Chamber music from the First Viennese School and Romanticism
Alexander Lonquich piano
Carolin Widmann violin
Ludwig van Beethoven
String Quartet No. 11 in F minor, op. 95
Wolfgang Amadeus Mozart
Piano Quartet in G minor, K. 478
Alexander Lonquich piano
Concerto for Violin, Piano and String Quartet in D major, op. 21
Matthias Lingenfelder violin, Jens Oppermann violin, Stewart Eaton viola, Andreas Arndt cello, Carolin Widmann violin, Alexander Lonquich piano
Mon, 18 Jun 2018, 20:00
Chamber Music Hall | Introduction: 19:00
The Auryn quartet is named after a magical amulet that inspires its owner and helps them to follow their dreams: the Auryn from Michael Ende’s The Neverending Story, on the back of which is engraved the motto “Do what you wish!” Since it was founded in 1981, the ensemble has long been one of the leading groups on the international quartet scene: with a homogeneous ensemble sound, in which transparency, precision and maintaining the individuality of the instruments play a major role. To open the concert, the Auryn quartet plays the confessional String Quartet in F minor, op. 95, which Beethoven composed after his marriage proposal to Therese Malfatti was rejected.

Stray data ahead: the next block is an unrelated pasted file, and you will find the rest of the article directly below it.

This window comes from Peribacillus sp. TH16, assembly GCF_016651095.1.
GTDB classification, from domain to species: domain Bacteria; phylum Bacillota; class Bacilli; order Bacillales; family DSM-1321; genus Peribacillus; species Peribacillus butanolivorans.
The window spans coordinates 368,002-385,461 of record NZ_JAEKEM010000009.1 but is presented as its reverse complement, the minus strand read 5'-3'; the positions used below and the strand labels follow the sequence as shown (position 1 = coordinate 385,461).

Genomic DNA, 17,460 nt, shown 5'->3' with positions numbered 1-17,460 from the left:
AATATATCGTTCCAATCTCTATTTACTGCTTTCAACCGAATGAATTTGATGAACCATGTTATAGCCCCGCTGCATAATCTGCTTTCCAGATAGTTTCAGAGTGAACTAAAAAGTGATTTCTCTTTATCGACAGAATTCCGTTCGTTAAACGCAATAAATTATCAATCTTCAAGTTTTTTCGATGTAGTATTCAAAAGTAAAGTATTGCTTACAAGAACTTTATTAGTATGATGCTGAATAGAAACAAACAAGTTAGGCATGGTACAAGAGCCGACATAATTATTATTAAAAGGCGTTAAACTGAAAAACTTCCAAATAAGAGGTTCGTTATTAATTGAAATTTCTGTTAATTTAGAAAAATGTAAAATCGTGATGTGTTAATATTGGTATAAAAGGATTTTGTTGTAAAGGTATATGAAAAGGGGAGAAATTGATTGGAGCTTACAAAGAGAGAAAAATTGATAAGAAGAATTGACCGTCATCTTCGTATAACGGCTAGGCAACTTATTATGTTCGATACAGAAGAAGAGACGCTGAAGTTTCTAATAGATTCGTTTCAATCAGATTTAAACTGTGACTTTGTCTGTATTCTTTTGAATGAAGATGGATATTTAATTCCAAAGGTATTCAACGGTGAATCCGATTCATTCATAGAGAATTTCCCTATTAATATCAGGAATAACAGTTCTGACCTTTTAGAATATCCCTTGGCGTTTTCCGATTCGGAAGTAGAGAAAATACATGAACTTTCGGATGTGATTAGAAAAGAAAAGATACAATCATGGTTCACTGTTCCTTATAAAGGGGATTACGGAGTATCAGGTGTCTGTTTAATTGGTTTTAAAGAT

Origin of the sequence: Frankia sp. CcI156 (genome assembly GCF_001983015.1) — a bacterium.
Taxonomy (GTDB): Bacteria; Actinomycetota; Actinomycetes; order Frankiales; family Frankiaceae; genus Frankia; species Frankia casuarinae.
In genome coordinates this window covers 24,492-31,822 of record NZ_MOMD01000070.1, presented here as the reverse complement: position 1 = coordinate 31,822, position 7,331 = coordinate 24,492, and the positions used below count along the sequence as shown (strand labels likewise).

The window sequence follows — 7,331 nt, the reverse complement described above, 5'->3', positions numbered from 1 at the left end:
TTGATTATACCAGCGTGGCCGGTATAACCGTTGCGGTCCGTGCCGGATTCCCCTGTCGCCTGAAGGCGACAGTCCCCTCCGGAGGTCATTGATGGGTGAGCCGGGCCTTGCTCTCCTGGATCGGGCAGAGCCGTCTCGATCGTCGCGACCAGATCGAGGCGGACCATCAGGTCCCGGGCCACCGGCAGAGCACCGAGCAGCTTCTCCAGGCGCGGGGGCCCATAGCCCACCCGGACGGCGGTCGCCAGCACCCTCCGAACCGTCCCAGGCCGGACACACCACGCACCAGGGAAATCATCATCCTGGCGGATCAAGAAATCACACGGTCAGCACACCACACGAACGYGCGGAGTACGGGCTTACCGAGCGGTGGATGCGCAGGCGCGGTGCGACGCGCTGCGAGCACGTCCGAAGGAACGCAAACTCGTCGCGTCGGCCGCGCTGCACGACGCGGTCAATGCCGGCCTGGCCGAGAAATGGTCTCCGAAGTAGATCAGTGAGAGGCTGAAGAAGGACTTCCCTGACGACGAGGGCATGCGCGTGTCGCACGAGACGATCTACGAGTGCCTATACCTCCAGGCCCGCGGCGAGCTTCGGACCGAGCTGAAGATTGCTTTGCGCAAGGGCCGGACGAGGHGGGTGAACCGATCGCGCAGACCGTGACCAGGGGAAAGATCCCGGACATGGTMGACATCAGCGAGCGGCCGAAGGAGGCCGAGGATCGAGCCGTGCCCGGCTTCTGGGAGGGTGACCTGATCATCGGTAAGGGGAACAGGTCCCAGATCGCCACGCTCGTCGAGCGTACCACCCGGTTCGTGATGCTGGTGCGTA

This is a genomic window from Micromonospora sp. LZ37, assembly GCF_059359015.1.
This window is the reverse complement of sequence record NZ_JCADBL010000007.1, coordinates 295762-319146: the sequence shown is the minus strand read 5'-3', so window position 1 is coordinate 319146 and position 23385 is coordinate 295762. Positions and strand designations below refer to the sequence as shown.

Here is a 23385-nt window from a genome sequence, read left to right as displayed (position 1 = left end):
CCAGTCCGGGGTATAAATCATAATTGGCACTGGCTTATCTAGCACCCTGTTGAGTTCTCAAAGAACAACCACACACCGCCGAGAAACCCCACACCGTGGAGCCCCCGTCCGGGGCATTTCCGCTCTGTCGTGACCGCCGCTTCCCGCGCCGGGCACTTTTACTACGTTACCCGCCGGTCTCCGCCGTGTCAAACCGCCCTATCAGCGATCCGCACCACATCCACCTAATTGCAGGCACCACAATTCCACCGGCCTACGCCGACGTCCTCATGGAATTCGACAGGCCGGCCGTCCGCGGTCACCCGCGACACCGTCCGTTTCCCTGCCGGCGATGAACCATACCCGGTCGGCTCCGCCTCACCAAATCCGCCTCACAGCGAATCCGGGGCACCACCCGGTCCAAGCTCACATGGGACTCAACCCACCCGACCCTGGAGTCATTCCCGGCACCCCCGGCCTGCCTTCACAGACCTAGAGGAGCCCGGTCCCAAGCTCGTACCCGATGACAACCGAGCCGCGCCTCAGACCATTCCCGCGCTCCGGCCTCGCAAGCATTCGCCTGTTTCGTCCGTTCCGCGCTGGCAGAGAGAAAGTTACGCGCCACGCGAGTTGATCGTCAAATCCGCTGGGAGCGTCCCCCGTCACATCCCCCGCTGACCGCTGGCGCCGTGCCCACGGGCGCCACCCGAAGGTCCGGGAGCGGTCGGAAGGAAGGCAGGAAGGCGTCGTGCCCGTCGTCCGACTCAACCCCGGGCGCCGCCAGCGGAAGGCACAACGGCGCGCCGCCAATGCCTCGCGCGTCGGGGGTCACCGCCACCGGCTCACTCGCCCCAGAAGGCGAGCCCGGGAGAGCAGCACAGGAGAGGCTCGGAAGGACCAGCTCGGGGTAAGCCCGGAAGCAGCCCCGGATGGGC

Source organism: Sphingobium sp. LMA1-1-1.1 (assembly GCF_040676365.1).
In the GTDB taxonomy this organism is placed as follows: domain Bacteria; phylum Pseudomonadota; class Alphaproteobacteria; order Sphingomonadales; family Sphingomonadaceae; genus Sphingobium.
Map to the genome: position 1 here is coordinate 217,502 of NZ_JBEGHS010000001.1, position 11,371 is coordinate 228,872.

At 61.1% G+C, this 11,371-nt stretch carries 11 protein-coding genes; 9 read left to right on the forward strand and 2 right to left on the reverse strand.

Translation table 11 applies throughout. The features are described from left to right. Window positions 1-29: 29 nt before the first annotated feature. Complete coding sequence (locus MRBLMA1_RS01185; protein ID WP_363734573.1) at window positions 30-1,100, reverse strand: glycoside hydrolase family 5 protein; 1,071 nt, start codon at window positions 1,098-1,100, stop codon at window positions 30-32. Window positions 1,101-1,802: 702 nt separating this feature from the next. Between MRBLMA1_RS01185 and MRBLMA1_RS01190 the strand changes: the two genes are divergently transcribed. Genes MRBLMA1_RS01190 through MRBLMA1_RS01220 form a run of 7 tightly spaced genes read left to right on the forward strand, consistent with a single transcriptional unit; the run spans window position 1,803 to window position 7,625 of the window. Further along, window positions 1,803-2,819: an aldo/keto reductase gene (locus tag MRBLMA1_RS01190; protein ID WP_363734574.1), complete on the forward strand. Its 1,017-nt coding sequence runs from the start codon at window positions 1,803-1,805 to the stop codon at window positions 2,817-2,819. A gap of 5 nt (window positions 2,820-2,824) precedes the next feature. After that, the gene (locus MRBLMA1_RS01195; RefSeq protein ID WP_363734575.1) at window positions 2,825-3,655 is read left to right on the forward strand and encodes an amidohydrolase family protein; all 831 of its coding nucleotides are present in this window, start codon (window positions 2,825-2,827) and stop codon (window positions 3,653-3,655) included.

This is followed by Mozart’s G minor piano quartet KV 478, which sometimes takes the form of a piano concerto “en miniature”: the memorable introduction of the first movement with a characteristic dialogue between tutti and soloist immediately creates the exciting drama of a concerto. The piano part is played by Alexander Lonquich, one of the major performers of his generation today as a soloist, chamber musician and conductor.
The evening comes to a close with Ernest Chausson’s Concerto for Violin, Piano and String Quartet in D major op. 21, which was written for the Belgian violin virtuoso Eugène Ysaÿe. The work, which is much too rarely heard, follows in the tradition of the Baroque concerto grosso. In an almost unique instrumental formation, it is possible to create a variety of effective sound combinations: from duet between piano and violin, piano quintet and sextet passages, to a near orchestral-like sound. The soloist is the violinist Caroline Widmann, born in Munich in 1976 who, as an expert in new music, always strives to reflect the historical in the modern and vice versa: “You can only make sense of the old if you understand the new, and the other way round. It’s like a sense of history: I can understand today only through yesterday.”